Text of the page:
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Site expert Susanne Wirag, Infraserv Höchst
Susanne Wirag, Sales Manager Strategic Business at Infraserv Höchst, explains why facility management has become such a complex strategic and operational management challenge that is best tackled by seasoned experts following a systematic approach.
Susanne Wirag: We live in complex and fast-moving times in which companies have to adapt to ongoing internal and external change. Customer requirements are always evolving, while new regulatory requirements are constantly changing the environment in which companies do business. Some of these change drivers are internal, including organizational shifts such as business acquisitions or relocations to new production sites in the same or a different country. Some are external, such as the development of new products and IT processes or technical progress in the market. In either case, things are happening in ever-shorter intervals. The changes affect the core business but ripple out to non-core, or secondary, processes, too. This is why it is good for companies to look at their core and non-core processes and then, when their core business changes, determine whether each secondary process still meets their requirements.
Susanne Wirag: We now have plenty of multi-user sites in addition to the single-user locations. Either model can work efficiently and economically but only if it is evaluated and adjusted whenever changes take place.
We established what we call the “Site Excellence” model to analyze and subsequently optimize business processes in partnership with our customers. We visit them at their site and take a look at their current processes. Then, based on our experience as a professional service provider, we develop new ideas on how to perform processes more efficiently. We also incorporate best practices from other companies and suggest optimizations.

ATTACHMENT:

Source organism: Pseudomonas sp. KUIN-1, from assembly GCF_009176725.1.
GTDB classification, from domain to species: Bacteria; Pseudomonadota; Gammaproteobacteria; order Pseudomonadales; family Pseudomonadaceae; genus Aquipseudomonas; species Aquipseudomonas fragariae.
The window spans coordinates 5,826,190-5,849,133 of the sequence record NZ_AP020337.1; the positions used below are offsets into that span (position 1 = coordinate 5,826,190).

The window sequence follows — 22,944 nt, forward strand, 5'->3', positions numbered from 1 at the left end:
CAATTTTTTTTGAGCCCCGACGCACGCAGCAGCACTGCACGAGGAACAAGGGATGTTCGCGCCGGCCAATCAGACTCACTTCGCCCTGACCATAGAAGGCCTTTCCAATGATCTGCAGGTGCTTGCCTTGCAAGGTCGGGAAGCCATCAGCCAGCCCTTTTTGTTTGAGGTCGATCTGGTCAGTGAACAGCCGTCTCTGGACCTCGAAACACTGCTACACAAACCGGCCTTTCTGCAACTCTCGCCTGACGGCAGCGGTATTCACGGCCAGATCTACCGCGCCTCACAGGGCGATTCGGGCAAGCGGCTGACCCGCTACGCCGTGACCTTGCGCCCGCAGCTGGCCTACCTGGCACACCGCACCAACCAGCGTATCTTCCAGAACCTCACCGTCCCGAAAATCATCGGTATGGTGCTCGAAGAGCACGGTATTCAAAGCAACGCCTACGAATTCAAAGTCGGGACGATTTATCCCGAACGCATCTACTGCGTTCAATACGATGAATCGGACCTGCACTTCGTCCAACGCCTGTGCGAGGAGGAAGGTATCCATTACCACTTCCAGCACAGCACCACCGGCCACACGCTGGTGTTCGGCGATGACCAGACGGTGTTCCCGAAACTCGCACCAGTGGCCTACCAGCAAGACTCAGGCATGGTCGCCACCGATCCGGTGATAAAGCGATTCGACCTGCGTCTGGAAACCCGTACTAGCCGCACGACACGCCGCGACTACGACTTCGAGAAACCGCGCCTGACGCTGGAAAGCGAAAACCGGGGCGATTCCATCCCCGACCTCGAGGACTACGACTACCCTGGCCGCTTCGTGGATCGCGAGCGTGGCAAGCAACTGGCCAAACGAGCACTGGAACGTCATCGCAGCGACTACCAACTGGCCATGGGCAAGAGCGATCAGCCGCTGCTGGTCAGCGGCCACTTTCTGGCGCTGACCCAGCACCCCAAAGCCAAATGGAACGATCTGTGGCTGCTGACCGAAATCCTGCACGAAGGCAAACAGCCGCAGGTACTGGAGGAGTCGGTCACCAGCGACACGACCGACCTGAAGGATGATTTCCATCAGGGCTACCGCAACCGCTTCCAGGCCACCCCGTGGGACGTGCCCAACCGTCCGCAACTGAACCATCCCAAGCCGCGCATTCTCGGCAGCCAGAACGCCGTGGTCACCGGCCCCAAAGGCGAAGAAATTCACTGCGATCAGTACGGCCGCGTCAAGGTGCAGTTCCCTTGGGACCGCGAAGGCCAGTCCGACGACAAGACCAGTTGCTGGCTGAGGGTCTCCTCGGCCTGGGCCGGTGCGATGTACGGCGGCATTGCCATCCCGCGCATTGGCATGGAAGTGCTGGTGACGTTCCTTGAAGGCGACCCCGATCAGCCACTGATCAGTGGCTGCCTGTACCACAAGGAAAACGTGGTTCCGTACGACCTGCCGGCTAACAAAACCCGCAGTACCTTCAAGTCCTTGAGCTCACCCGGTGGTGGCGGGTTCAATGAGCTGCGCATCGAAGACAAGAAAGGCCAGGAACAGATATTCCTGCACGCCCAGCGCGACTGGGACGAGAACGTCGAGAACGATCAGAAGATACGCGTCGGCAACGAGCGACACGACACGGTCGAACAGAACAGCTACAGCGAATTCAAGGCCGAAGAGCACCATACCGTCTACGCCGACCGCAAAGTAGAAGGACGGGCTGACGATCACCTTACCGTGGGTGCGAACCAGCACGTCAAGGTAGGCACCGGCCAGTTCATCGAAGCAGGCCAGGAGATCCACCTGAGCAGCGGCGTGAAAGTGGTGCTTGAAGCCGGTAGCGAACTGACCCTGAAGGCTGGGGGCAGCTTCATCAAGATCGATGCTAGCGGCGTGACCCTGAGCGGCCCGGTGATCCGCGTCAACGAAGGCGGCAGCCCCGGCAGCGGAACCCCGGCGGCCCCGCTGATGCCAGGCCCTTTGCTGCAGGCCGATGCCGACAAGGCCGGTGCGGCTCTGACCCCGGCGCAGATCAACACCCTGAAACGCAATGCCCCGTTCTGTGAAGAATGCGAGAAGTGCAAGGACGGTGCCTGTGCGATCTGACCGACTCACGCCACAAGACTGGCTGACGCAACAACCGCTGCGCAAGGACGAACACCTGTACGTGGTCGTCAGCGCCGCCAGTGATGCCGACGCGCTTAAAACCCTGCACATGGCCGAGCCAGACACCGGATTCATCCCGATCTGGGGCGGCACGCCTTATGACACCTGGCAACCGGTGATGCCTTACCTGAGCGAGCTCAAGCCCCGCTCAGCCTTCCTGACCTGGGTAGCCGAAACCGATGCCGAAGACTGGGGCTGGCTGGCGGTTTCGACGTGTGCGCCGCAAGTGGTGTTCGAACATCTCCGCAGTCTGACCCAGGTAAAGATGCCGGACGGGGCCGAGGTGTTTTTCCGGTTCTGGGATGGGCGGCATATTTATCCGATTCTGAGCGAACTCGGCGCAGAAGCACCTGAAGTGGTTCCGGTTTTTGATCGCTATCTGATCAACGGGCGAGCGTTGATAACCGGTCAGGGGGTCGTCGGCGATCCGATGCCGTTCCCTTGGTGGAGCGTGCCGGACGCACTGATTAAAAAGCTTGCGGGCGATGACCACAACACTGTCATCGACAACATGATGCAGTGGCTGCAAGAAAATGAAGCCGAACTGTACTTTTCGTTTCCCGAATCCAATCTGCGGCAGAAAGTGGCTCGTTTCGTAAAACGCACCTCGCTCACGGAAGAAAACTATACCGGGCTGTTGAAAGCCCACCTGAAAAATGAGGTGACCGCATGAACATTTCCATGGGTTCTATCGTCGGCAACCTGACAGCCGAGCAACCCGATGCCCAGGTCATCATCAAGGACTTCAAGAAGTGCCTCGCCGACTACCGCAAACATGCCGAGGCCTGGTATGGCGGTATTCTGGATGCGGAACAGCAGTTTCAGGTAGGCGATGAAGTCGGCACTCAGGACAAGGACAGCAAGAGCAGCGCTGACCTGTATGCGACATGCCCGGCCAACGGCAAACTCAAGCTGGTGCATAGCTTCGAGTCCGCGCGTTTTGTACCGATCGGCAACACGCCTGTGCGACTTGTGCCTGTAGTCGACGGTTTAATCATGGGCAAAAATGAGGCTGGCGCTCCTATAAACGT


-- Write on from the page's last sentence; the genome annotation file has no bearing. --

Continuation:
Susanne Wirag: Structure is everything in facility management. The first step is to determine the starting point of our evaluation as well as our desired end point, including all the hurdles that have to be overcome along the way (Site Vision). Next, we develop a site-specific solution that factors in aspects such as costs, services, processes and personnel. Once that is done, we prepare to transition to regular operations and implement our cross-functional, success-driven FM process.
“The goal of our Site Excellence model is to form an enduring win-win partnership between the operator and the FM service provider.”
Site expert Susanne Wirag, Infraserv Höchst
Susanne Wirag: The need for optimization varies widely among companies. For example, some firms don’t have a current written maintenance plan for their equipment because they have seasoned employees who have the maintenance cycles memorized. That can backfire, though, when these employees leave and take their knowledge with them. Companies can avoid this pitfall by writing down the maintenance strategies that they have developed. A formal maintenance plan is like a safety net that automatically reminds you of maintenance dates. All maintenance work can then be documented in the system, where all this data will remain for future audits. All these things are easy to do, too.
Many companies also don’t have a business continuity plan. It lays out how to handle critical situations in an emergency. It can simply be a document where employees can look up answers to key questions: What systems and processes are critical? What can I do myself in an emergency? Whom do I have to notify? Business continuity plans should define responsibilities and clear action strategies.
We also encounter well-prepared companies in which a separate department handles all the facility management work, all responsibilities are clearly defined, and every step is carefully documented. These companies usually have the relevant data and process descriptions for all their systems and contact people, too.